Oakland Tribune, Oakland, CA, “Artists and their work” by Florence Wieben Lehre, July 4, 1926, last edition, not illustrated
ECA Record Control Number: 19547
Record Level: Reference
Record Type: Newspaper
Article Type: Work Mention
Key Title: Artists and their work
Sub Title: -none-
Author: Florence Wieben Lehre
Publisher: Oakland Tribune
Publish Location: Oakland, CA
Date of Publication: July 4, 1926
Page: last edition, not illustrated
Source: Newspapers.com paid subscription
Description: 1 newspaper clipping
Carlsen, Emil, 1848-1932.
Number of copies: 1
“Artists and their work
By Florence Wieben Lehre, Assistant Director, Oakland Art Gallery.
Let us consider the artist today—the artist and art appreciation. Perhaps we will wonder why a lack of information should be thought such a handicap in art appreciation, after all.
The artist spends seven or eight years learning this and that. He is taught that he must do certain things in certain ways, or else he will never be worthy of admission into the fold of the great or the near-great.
After he leaves the academy he finds that, although he can do all things well, he can do nothing greatly. He suspects that something of his learning must be false. And during the next few years he finds in his wake discarded “muata” and “dont’s”. In time he realizes that all he needs is a strong, personal conviction, some technical facility, and—industry. In other words, the artist needs a little more than a personal viewpoint. And for appreciation we, whether we be connoisseurs or laymen, need only the power to accept, temporarily, that point of view.
It is right here that excess information is most deadly, and even more common to the artist than to the layman. The artist “knows” that this is false and that that is true; that such and such is permisable and that something else is against the canons. In fact, knowing many things, he too often thinks that he knows all things, and so all pictorial reads to joy are closed save the one in which his own feet are set.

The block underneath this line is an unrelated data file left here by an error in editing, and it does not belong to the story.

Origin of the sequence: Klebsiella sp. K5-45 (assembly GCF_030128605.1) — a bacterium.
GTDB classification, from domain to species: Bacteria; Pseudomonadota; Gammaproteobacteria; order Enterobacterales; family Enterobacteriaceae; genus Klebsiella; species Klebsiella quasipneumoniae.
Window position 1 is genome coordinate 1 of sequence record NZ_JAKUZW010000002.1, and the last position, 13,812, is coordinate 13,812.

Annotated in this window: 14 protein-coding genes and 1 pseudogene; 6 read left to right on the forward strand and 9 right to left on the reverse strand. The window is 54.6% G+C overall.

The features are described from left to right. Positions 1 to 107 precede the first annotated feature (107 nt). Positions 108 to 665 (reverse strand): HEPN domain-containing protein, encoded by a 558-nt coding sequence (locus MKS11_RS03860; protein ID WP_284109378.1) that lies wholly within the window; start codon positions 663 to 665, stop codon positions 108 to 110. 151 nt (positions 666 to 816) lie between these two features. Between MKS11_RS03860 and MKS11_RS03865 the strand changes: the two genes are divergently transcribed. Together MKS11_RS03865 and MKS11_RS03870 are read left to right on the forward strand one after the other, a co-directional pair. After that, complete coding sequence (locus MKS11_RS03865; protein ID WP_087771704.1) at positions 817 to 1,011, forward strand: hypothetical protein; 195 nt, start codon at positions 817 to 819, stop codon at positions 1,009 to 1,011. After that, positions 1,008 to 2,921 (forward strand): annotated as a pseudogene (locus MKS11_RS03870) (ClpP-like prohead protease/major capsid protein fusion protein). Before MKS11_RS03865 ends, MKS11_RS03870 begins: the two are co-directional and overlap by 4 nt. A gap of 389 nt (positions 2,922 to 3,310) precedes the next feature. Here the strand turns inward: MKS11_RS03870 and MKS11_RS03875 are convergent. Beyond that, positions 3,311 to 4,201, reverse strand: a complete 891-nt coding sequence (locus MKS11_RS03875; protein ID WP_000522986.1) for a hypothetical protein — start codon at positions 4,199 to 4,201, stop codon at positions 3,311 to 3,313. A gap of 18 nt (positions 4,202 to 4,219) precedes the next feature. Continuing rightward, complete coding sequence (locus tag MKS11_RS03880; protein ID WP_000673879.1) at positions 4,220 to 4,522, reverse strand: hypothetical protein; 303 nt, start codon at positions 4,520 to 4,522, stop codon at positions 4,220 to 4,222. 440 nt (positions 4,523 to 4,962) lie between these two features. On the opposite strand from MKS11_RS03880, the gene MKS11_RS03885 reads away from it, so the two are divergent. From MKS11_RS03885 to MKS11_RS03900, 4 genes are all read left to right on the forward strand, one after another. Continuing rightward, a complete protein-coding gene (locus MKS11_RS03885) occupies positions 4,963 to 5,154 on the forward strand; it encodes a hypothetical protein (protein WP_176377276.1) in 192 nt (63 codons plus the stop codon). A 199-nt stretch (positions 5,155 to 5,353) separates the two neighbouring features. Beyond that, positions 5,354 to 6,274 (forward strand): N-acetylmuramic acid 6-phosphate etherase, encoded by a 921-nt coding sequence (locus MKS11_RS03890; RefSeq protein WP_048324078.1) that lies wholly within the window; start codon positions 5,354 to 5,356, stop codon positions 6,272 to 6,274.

So who cares for lack of information? Here “ignorance” may be the truest wisdom.
No one knows just what makes a great picture great, nor why another painting which our logic tells me is its equal, is only “good.”
Truly art is a mystery. And like all pleasant mysteries, the longer it remains mysterious, the better our chances of continued enjoyment.
* * *
Celebrated names in American art are those represented in gallery 19 of the California Palace of the Legion of Honor. It is a real privilege to see originals by twenty-five painters whose work many of us know only through reproductions in art magazines.
This is one of those “accepted” exhibitions which, though conventional in character, are also interesting for the artist to study. The workmanship is technically good, and therefore the pictures must be of interest to the artist and connoisseur, if for that reason alone. Most of the paintings and logical, correct, reasonable, sensible. So the intelligent public will appreciate them immensely. The paintins were probably chosen as a permanent collection of the Art Institute of Chicago for that very reason. This is the first time, by the way, that any picture has been lent by the Friends of American Art of the Institute.